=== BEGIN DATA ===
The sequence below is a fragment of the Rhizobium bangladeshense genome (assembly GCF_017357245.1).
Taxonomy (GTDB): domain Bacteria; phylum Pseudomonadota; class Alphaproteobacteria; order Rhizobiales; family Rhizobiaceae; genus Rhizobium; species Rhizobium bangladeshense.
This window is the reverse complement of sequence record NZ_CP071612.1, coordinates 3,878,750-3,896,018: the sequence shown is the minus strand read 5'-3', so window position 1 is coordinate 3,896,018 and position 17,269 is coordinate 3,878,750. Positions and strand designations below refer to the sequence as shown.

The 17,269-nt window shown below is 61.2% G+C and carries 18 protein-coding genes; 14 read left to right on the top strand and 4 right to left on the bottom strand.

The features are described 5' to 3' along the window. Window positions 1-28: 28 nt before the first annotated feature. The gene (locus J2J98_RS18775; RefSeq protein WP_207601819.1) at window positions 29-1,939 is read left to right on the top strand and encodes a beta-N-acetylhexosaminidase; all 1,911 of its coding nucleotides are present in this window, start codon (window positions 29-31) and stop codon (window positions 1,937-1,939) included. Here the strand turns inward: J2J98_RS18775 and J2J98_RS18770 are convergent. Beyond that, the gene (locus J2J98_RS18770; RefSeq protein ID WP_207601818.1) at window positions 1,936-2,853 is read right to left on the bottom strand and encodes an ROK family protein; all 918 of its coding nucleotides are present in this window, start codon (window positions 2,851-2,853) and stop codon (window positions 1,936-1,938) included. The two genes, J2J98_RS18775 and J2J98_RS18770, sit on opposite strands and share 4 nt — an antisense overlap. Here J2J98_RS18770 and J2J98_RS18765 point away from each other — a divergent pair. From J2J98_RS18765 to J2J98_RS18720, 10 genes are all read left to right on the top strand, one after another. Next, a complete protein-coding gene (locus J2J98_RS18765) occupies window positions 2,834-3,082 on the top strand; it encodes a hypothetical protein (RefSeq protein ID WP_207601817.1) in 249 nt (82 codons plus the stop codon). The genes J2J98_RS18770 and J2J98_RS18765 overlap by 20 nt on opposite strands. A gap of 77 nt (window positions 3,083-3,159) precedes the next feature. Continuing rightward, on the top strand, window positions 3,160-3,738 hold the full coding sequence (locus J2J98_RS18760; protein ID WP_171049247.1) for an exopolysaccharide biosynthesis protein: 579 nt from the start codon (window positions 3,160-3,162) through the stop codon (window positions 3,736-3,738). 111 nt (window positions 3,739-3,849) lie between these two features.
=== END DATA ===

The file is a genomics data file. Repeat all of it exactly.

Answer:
The sequence below is a fragment of the Rhizobium bangladeshense genome (assembly GCF_017357245.1).
Taxonomy (GTDB): domain Bacteria; phylum Pseudomonadota; class Alphaproteobacteria; order Rhizobiales; family Rhizobiaceae; genus Rhizobium; species Rhizobium bangladeshense.
This window is the reverse complement of sequence record NZ_CP071612.1, coordinates 3,878,750-3,896,018: the sequence shown is the minus strand read 5'-3', so window position 1 is coordinate 3,896,018 and position 17,269 is coordinate 3,878,750. Positions and strand designations below refer to the sequence as shown.

The 17,269-nt window shown below is 61.2% G+C and carries 18 protein-coding genes; 14 read left to right on the top strand and 4 right to left on the bottom strand.

The features are described 5' to 3' along the window. Window positions 1-28: 28 nt before the first annotated feature. The gene (locus J2J98_RS18775; RefSeq protein WP_207601819.1) at window positions 29-1,939 is read left to right on the top strand and encodes a beta-N-acetylhexosaminidase; all 1,911 of its coding nucleotides are present in this window, start codon (window positions 29-31) and stop codon (window positions 1,937-1,939) included. Here the strand turns inward: J2J98_RS18775 and J2J98_RS18770 are convergent. Beyond that, the gene (locus J2J98_RS18770; RefSeq protein ID WP_207601818.1) at window positions 1,936-2,853 is read right to left on the bottom strand and encodes an ROK family protein; all 918 of its coding nucleotides are present in this window, start codon (window positions 2,851-2,853) and stop codon (window positions 1,936-1,938) included. The two genes, J2J98_RS18775 and J2J98_RS18770, sit on opposite strands and share 4 nt — an antisense overlap. Here J2J98_RS18770 and J2J98_RS18765 point away from each other — a divergent pair. From J2J98_RS18765 to J2J98_RS18720, 10 genes are all read left to right on the top strand, one after another. Next, a complete protein-coding gene (locus J2J98_RS18765) occupies window positions 2,834-3,082 on the top strand; it encodes a hypothetical protein (RefSeq protein ID WP_207601817.1) in 249 nt (82 codons plus the stop codon). The genes J2J98_RS18770 and J2J98_RS18765 overlap by 20 nt on opposite strands. A gap of 77 nt (window positions 3,083-3,159) precedes the next feature. Continuing rightward, on the top strand, window positions 3,160-3,738 hold the full coding sequence (locus J2J98_RS18760; protein ID WP_171049247.1) for an exopolysaccharide biosynthesis protein: 579 nt from the start codon (window positions 3,160-3,162) through the stop codon (window positions 3,736-3,738). 111 nt (window positions 3,739-3,849) lie between these two features.